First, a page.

PHOENIX — The state public schools chief is defending his effort to persuade parents to use tax money to send their children to private and parochial schools.

John Huppenthal acknowledged making a recording that a private group is using for “robocalls” urging parents to take advantage of a voucherlike program to pay education costs outside the public school system.

“That right,” he said on the calls. “You may be able to send your child to private school for free.”

Huppenthal tells recipients they should be getting information in the mail soon. And if they can’t wait to find out if they qualify, the call provides a website and even a place to text.

Estimates are that 200,000 of the 1.1 million children in public schools could opt out — and take their taxpayer funding with them. And that’s even before considering a measure now working its way through the Legislature that would immediately boost that figure to 600,000 — and eventually extend to everyone.

The calls have drawn an angry response from public-school advocates.

Andrew Morrill, president of the Arizona Education Association, called it “appalling” that Huppenthal, whose formal title is “superintendent of public instruction,” would advocate parents removing their children from public schools.

Huppenthal would not respond to requests for an interview.

Instead, he issued a prepared statement saying his intent in touting what are called “empowerment scholarship accounts” was to “apprise  parents of a unique program, not to advocate for private school instruction over that of a public school education.”

And he said it was not a slap at those who teach in public schools.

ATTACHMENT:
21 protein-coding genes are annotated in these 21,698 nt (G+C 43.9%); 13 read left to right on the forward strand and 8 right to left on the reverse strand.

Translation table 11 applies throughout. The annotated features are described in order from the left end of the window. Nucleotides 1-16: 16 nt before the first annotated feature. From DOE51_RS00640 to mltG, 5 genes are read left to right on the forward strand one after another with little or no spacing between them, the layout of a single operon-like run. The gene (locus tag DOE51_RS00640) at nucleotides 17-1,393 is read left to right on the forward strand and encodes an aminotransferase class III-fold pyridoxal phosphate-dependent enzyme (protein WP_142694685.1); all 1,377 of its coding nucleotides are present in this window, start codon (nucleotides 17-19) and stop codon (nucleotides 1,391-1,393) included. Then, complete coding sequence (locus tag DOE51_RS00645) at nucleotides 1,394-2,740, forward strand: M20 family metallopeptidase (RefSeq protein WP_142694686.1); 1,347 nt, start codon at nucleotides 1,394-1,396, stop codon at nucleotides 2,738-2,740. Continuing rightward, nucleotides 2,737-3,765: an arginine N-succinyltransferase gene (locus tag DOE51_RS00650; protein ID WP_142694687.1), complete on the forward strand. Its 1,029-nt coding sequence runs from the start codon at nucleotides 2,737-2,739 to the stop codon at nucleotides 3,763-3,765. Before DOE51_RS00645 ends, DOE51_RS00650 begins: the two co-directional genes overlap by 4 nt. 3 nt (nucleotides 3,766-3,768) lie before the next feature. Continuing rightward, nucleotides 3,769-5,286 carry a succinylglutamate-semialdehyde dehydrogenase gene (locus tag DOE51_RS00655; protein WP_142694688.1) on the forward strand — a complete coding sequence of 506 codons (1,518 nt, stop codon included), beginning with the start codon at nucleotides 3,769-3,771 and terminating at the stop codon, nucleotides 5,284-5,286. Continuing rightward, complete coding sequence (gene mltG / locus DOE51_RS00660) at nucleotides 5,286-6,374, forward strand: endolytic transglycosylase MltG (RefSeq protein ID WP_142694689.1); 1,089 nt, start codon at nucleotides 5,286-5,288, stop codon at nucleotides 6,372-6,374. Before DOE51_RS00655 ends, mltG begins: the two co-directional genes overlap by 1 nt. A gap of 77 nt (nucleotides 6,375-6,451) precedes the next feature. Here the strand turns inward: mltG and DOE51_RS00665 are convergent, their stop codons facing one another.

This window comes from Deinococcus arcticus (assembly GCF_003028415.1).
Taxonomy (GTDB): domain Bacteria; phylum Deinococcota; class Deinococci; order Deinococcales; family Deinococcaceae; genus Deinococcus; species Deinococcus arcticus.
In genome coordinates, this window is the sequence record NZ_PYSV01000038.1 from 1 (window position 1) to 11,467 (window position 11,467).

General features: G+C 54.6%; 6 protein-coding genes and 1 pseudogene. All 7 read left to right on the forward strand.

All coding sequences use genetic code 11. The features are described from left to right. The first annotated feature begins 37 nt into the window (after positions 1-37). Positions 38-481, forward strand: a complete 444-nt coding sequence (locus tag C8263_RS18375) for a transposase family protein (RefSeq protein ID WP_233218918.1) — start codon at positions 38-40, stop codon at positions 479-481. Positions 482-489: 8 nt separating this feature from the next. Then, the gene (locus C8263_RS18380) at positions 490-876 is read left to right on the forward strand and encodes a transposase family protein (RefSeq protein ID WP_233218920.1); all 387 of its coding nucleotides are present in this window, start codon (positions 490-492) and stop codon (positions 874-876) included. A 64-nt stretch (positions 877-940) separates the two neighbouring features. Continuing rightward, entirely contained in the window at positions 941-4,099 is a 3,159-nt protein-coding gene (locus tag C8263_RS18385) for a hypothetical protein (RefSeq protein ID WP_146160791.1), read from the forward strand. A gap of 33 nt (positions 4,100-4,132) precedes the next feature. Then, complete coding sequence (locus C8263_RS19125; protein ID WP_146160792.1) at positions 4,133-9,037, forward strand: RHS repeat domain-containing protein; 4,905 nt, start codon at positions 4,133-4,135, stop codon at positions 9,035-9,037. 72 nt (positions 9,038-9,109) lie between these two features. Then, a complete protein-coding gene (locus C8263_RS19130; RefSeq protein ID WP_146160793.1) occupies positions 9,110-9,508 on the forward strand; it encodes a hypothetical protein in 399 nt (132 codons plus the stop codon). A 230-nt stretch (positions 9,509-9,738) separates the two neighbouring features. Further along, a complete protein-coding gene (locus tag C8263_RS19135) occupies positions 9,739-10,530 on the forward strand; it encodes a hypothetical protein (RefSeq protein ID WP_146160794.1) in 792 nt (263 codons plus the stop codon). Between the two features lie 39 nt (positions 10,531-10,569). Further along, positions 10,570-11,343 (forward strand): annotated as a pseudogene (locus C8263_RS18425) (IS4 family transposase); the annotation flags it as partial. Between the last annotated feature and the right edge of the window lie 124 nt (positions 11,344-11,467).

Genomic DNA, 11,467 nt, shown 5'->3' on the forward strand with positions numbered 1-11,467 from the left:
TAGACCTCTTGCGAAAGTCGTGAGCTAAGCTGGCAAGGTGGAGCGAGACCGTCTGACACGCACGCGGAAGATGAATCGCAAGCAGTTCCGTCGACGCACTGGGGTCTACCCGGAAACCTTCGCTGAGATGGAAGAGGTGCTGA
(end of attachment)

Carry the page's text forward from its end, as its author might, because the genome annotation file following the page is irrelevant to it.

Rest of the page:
“I work tirelessly every day to assure teachers and educators are supported, students are provided with excellent education opportunities,” Huppenthal said in his statement.

Jennifer Liewer, Huppenthal’s spokeswoman, said the recording was made at the request of Alliance for School Choice, an organization that crafts legislation such as Arizona has, to make public money available for private-school tuition and fees. It works closely on that goal with the American Federation for Children.

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That link, Morrill said, is significant: Campaign finance records show that latter group spent more than $63,000 on a radio ad to help elect Huppenthal in 2010.

Morrill acknowledged that was independent of Huppenthal’s own campaign. He ran that year with public funds after agreeing not to take private donations.

But Morrill suggested Huppenthal, who is running for re-election with private funds this year, is “choosing his alliances” by trying to help the organizations seeking to shift tax money to private and parochial schools.

Neither Huppenthal nor Liewer responded immediately to questions about any link between the 2010 support and his robocall.

The scholarships are available to students with disabilities, foster children, children of military families and, most recently, any child in a school rated D or F by the Department of Education. It provides 90 percent of what the state would pay for that same child to attend public schools.

The Department of Education figures the average nondisabled student gets $5,000 a year; the figure is $13,500 for a disabled student.